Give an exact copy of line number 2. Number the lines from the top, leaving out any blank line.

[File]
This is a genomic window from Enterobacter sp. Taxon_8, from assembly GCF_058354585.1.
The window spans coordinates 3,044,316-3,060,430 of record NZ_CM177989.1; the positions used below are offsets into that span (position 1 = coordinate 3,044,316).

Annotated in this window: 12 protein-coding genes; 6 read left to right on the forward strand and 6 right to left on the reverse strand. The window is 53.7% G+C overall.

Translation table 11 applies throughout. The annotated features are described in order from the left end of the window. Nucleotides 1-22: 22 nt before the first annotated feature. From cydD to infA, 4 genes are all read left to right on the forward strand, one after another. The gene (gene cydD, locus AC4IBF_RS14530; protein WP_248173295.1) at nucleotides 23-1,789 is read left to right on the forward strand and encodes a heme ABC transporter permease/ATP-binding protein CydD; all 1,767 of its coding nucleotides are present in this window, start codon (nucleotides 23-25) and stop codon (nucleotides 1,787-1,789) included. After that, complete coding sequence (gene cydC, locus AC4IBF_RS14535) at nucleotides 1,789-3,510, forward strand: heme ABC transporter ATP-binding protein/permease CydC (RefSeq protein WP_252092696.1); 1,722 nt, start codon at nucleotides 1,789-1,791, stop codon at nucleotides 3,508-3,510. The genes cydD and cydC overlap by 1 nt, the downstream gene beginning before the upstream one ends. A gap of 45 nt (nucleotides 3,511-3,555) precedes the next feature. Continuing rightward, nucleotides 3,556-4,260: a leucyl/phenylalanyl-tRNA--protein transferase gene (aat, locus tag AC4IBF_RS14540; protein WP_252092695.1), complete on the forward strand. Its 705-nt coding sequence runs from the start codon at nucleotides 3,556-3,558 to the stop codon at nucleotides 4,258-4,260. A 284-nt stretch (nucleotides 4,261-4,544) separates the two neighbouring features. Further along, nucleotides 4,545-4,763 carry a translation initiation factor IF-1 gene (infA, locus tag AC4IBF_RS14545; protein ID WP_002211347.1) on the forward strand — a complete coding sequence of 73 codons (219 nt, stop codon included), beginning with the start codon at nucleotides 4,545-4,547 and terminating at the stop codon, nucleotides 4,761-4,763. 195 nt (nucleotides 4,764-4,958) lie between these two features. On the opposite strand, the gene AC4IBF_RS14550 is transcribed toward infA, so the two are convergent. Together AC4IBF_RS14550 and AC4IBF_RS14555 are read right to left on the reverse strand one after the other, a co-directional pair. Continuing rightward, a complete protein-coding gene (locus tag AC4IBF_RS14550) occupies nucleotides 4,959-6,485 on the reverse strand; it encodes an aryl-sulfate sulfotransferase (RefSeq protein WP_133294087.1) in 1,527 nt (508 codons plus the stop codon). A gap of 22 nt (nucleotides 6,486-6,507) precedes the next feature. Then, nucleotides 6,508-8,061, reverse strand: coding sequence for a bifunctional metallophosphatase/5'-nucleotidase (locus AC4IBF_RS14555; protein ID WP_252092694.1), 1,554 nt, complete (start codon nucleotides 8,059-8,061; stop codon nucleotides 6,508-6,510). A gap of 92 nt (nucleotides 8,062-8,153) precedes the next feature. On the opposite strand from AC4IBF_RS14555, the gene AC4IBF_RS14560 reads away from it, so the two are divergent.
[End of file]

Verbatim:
The window spans coordinates 3,044,316-3,060,430 of record NZ_CM177989.1; the positions used below are offsets into that span (position 1 = coordinate 3,044,316).